I have just spent the time to this awesome natural landscape last summer and obtained lots of fantastic photos and memories. Trang An is located in Ninh Binh province, north of Vietnam. Trang An is also called as Halong Bay on land. The best time to travel in Trang An is January to March because it has perfect weather, not too hot or too cold.
In order to go to Trang An, you can catch buses from Hanoi to Ninh Binh that takes you 2 hours to Trang An. Here is the list of magnificent places to visit:
Trang An landscape complex
There are 2 tours that available for you to pick in Trang An. Last time I chose the tour named “Kong island” that you can visit the places that include that “Kong Island” – where Kong: Skull Island movie took place. The ticket for every person is around $10. To visit Trang An, you have to go by the small boat with max 4-5 peoples/boat. It takes you 3 hours to boat around Trang An complex. Next, you will probably be visiting 6 to 9 caves, temples, and “Kong Island”. Note: It is easier for you to take a boat if you do not wear dress:). Bring a hat, sunblock, water.
The boat will take you go inside some caves and temples to explore. Some caves are dark and dangerous. Moreover, the caves were very low as the water level was high after all the flooding so that was a bit scary. Especially, your head should be low if you do not want to hit the ceiling of the caves:). The boatman will also drop you at the temples where you can get down to get some photos and then hop back the boat again.
I really like Kong: Skull Island movie, so I feel excited when I can see the scenery of the films in “real life”. We can view the demo of the ship, aboriginal community that you can take a photo with “native people” – they played a role as native people in Kong movie.
The view from Mua cave
In order to walk to the top of Mua cave to enjoy the fantastic view, you need to walk 500 steps. Because the weather is hot and sunny, I recommend you walk around 3-4:00 PM. The worthy reward you receive at the top of the cave is a wonderful view from Mua cave to Tam Coc – one of another beautiful landscape in Ninh Binh. From that view, the scene looks like a painting. Note: Do not wear flip flops – wear a trekking or hiking shoes instead.
Bai Dinh temple
It is considered the largest complex of Buddhist temples in Vietnam and has become a popular site for Buddhist pilgrimages from across Vietnam. It takes you 2 hours to reach the crucial part of the complex: Tam The Temple. I feel so hot…so tired…but…at the top of the temple, you can capture the whole view of Bai Dinh:).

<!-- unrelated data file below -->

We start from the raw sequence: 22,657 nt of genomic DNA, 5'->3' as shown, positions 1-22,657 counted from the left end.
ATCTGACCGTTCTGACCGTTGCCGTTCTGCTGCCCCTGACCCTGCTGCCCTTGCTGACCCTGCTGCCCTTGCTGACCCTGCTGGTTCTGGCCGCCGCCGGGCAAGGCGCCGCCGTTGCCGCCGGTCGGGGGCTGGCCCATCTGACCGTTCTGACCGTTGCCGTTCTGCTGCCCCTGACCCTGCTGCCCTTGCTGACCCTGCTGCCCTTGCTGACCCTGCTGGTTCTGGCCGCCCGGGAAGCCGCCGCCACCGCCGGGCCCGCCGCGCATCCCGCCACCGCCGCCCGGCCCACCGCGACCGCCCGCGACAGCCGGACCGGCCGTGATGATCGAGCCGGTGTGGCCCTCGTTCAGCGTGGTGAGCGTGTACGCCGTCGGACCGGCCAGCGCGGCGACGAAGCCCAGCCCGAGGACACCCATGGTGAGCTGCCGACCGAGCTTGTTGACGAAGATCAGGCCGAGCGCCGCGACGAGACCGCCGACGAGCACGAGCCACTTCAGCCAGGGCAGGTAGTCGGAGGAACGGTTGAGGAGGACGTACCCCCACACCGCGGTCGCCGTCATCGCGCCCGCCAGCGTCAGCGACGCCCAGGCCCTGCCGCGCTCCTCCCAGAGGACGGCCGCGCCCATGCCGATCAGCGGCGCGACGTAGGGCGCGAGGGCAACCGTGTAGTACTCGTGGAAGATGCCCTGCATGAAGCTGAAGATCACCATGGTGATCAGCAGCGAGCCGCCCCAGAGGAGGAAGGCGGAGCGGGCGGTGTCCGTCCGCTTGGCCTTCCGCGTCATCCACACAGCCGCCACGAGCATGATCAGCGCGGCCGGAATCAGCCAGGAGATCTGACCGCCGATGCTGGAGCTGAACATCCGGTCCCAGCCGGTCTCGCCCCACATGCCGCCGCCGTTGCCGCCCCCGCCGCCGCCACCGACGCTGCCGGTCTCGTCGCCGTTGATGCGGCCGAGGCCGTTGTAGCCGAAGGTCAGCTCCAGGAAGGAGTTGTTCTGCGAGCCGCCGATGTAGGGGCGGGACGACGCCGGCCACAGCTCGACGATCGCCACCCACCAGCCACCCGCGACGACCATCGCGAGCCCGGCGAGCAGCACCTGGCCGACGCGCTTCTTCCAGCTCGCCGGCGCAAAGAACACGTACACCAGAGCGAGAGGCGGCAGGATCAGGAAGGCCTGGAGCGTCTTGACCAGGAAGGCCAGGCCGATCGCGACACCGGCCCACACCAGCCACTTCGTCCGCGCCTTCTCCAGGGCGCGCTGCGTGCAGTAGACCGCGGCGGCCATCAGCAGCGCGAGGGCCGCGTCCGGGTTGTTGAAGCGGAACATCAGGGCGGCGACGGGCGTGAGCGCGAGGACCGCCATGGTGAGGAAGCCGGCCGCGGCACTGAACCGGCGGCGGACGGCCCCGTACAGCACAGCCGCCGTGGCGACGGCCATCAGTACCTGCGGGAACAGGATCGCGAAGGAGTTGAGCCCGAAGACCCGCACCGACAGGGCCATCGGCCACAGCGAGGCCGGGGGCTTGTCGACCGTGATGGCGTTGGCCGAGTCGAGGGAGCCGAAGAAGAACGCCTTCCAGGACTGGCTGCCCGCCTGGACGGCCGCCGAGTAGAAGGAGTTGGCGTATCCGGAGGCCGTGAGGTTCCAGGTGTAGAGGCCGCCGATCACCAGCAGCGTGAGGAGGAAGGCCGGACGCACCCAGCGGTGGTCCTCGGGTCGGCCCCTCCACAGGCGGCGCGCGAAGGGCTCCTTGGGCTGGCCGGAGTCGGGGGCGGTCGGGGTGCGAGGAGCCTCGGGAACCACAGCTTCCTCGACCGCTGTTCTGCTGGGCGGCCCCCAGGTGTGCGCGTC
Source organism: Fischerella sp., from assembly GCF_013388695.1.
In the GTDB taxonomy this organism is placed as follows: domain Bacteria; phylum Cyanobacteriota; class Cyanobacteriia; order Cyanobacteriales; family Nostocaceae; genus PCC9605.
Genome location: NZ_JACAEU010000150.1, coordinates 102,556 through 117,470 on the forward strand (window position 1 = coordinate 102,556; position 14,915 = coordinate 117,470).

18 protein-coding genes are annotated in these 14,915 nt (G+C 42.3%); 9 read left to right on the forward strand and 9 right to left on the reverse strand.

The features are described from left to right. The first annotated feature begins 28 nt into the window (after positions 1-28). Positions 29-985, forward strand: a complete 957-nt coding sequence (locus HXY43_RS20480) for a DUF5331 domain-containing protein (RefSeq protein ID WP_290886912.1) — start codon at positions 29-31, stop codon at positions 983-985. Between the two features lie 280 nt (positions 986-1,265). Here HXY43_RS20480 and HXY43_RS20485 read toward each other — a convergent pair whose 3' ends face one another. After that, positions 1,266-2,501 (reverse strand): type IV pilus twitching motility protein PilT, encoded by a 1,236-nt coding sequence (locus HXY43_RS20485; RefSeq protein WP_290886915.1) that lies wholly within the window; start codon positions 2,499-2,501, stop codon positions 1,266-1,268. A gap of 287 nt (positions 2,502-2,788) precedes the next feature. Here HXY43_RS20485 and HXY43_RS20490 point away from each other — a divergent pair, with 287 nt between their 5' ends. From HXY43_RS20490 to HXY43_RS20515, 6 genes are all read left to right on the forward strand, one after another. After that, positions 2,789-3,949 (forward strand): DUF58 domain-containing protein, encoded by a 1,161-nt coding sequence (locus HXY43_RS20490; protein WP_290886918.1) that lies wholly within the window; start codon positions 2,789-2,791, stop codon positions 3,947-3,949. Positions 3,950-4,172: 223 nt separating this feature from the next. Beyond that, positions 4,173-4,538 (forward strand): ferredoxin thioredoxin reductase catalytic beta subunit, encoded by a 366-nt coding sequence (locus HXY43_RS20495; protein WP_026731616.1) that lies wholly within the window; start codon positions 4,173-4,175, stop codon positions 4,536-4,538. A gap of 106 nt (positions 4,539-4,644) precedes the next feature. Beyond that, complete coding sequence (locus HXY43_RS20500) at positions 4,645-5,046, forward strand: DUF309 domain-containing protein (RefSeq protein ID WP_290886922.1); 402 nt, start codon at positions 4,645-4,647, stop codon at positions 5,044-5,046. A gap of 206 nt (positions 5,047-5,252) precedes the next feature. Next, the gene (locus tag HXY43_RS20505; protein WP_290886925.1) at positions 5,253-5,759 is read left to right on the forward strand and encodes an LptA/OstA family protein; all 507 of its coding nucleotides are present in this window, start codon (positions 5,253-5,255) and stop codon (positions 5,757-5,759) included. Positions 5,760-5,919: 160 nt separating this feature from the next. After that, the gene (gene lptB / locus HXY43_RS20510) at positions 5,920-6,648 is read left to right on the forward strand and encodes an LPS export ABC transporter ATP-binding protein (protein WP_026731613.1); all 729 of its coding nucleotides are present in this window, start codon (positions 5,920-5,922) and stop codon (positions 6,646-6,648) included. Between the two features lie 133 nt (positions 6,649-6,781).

The local food here is so good that you should order is “Dê núi” means goat meat and “Gà đồi” means chicken meat. You can try them with a local wine and fried rice. They are so delicious:)
A large swathe of land in Ninh Binh province is characterized by stony outcrops not unlike those at Ha Long Bay, though a bit smaller in size and of course without the water—lakes and rivers aside. If you’re there at the right time of the year, when the paddies are full of water, the reflections make the landscape almost as beautiful as Ha Long Bay.
Hoa Lu is the ancient capital of the Dinh and Le dynasties which dates back to the 11th century. Serene and tranquil, it is set in beautiful surroundings beside to Truong Yen village and is easily visited on a day trip from Ninh Binh. However, as beautiful as the surroundings may be, the remains themselves are really non-existent, with the only buildings of interest being some temples which have been built on the old sites. Those still standing include the Dinh Tien Huang, the royal temple which houses a statue of Emperor Dinh Bo Linh and his sons, and the royal temple of the early Le Dynasty.
At Bich Dong, there’s a series of pagodas and a fascinating collection of caves farther up the outcrop. Some of these caves were used by the Viet Minh to hide from the French during the First Indochina War. The caves are full of stalactites that have been carved into Buddhist images, as well as stalactites that are hollow upon which tunes can be played.
We’d done our research on the new Bai Dinh Pagoda before heading there to check it out, and ‘new’ and ‘big’ seemed the most dominant adjectives being used, so we weren’t expecting much. However, we were pleasantly surprised: yes, it is new, and therefore lacking historical interest, and there is no denying it’s big — the biggest pagoda complex in Vietnam — but a visit is one of those fascinating Asian experiences that leaves you with memories just as strong as amazing scenery or an ancient temple.
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